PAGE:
From: Rob Kelly
Sent: Monday, October 01, 2012 6:41 PM
Subject: Saturday Upper Nanty Incident
Here's a quick run through of the incident on Saturday, September 29th 2012 on the Upper Nantahala release. Approximately 1:15 pm while driving upstream, I saw the victim's head shift alarmingly straight under, by a tree that had been an issue for a number of people that day. My view was looking upstream while crossing the bridge, driving upstream. I grabbed my throw rope and went to the tree. Neither she nor the boat were visible, but a bystander was confirming she was under the tree. A paddler was on river right ( below the tree and was trying to traverse upstream to help.
I threw a rope from river left, upstream to try to assist his upstream travel. At this point he was within 20 feet of her. This proved futile. I looked at a boater to my side and saw he had a rescue vest on, and another person had a rope further upstream. I told them to clip on to his quick release and get ready to lower in. My mind started to do the timeline at about three plus minutes and I started to accelerate the effort. Looking upstream, they weren't quite ready yet; so I decided to wade out in the shallow water by the river left bank where I was. It seemed prudent and controlled at that point even though I was not wearing a vest or helmet. My thought was to help assist guiding the lowering and pulling from there.
Reassessing the situation, time, and options at hand, it seemed safe enough to continue. My footing was good, and the rapid below was not too aggressive if I had to swim. There were people starting to gather at the bridge, including boaters and ropes. My travel to the tree was diagonally downstream heading into deeper, swifter current. If it had been lateral, or upstream it would have been difficult to approach and maintain locomotion and footing. At the very last part of the walk my footing was going, but I had options to avoid the strainer.
Not until (I was) at the tree could I see any of her boat. The stern tip was about a foot under water and was difficult to make out. I reached along it and felt the tree contact, and continued until I felt her. I was able to swing her torso around the tree and bring her head to the surface. My position ran out of reach and leverage doing that. I let go, reset with my body against the log ( but sure to keep my hips above the water line). This time I was able to bring her up to the surface ( still in the kayak). From an initial get call based on small observations like eyes/skin etc., I thought there was little chance of a rescue. Training, instinct, and hope all made it a no question to give a few rescue breaths before going back to getting her free. 2-4 breaths sealed and were received.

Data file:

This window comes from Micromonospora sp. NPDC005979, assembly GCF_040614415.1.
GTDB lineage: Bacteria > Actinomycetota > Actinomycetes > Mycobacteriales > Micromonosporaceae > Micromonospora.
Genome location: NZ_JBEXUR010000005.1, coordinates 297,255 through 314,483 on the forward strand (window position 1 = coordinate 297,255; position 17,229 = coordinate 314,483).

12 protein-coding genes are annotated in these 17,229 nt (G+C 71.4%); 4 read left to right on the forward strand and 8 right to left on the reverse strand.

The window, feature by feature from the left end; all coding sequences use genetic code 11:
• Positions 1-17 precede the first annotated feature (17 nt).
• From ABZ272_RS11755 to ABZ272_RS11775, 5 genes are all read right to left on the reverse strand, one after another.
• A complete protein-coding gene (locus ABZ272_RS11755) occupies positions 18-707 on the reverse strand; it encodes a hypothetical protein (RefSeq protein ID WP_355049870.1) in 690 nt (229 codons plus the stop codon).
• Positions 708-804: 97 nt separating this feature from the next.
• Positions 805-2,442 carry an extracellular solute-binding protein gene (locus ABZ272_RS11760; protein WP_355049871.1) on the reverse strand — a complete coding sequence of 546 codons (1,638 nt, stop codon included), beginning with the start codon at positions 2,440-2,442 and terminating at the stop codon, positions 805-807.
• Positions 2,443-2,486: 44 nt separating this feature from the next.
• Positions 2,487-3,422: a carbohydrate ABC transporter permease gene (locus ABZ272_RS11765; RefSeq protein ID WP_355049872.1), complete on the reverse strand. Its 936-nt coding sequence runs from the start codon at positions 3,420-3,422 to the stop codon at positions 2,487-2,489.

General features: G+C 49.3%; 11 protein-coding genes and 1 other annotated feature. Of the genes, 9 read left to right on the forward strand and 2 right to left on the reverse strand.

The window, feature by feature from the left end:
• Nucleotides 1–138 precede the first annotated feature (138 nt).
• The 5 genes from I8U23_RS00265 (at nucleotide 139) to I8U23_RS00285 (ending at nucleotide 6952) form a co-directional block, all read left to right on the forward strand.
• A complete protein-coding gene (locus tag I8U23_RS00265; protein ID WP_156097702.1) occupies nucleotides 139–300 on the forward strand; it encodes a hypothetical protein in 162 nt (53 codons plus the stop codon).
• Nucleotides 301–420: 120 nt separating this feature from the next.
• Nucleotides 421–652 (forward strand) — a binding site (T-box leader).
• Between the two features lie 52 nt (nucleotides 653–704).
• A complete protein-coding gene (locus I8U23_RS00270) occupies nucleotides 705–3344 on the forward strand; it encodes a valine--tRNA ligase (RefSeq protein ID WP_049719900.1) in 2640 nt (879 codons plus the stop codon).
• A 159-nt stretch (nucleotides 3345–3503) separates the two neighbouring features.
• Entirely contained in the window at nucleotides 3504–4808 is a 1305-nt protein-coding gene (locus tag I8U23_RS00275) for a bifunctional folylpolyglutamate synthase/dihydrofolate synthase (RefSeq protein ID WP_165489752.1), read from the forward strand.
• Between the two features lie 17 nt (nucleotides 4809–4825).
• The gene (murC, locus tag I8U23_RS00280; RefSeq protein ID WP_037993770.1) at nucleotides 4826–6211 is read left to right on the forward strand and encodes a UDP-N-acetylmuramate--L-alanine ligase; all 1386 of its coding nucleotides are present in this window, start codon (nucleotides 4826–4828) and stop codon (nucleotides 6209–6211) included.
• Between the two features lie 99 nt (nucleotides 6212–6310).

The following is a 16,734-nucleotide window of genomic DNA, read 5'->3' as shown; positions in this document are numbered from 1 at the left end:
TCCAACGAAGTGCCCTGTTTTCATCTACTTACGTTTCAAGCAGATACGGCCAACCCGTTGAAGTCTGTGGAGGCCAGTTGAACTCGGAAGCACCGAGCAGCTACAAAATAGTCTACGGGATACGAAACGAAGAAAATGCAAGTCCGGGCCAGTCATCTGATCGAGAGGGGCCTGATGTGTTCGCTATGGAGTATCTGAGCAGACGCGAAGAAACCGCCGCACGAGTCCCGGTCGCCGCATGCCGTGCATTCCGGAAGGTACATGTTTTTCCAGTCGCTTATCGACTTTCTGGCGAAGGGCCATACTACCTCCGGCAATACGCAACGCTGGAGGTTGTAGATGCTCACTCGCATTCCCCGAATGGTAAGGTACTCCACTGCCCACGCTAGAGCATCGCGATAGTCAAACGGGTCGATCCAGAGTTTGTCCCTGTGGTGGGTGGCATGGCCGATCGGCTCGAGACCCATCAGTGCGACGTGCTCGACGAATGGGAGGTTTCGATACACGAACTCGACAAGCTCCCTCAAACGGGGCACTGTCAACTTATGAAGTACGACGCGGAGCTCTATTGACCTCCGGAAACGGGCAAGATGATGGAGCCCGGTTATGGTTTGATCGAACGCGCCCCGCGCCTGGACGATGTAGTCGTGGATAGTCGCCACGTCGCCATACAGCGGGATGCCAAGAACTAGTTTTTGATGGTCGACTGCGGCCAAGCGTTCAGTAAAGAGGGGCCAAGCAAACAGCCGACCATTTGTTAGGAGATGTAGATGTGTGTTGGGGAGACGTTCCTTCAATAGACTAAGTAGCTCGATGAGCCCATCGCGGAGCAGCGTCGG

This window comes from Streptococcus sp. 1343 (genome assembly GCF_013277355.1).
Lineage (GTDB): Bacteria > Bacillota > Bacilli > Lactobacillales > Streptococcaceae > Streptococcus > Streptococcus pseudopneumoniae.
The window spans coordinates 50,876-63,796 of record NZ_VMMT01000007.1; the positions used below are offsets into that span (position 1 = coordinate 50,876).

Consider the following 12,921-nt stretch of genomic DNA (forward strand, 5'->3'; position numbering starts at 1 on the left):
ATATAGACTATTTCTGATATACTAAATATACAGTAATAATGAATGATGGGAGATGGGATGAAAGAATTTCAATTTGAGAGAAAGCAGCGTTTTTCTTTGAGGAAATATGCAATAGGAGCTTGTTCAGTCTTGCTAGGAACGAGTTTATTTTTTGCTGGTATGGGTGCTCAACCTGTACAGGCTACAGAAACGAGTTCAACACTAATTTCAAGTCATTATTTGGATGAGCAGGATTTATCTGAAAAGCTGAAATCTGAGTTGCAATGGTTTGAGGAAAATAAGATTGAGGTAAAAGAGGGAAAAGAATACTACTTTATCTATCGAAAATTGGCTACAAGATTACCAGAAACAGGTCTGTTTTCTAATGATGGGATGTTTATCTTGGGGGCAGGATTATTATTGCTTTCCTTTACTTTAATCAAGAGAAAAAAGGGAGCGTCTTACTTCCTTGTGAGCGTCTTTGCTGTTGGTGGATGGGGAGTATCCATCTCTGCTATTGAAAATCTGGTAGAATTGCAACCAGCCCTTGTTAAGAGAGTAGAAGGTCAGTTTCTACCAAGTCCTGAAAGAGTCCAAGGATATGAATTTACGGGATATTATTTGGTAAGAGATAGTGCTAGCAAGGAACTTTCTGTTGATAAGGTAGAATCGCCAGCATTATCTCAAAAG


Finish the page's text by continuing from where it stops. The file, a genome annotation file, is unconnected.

At that point it seemed that upward efforts were not going to free her. The tree was like a cantilevered leaf spring and had water and her surface area pushing up, while it's resting shape was pushing down. So we had to go down to get out. With three to four shoves and torques of the kayak she drifted out, still in the boat. I looked up and saw that people were ready below and signaled and shouted to them that she was floating downstream. They quickly got here to shore.
The next part is relayed from others involved because I was running down the road to the eddy that they had her in. They began with compressions and breaths in a less than ideal position. They then carried here to the road and had better access and positioning to administer 2 person CPR. Two respondents, maybe more, were medical professionals with an IV, bag, and other equipment. I took to macro scene management and let them be primary. I made sure a paddler was driving downstream to cell coverage for an EMS call and Rangers. Traffic was a next issue and then getting space around the victim. By this point she had been gurgling, then coughing, progressing to moaning. Slowly she was regaining awareness.
With the scene stable and EMS en route, I realized that my other guests and bus were more in the way than helpful. I handed the scene over and drove my guests upstream out of the way. In summary of timeline. Roughly noted times: 4 minutes from head down to rescue breaths. 8 minutes from head down to compressions. 12 minutes from head down to radial pulse. 20-25 cycles of compressions beforebreathing. Another 5-10 cycles CPR before radial pulse.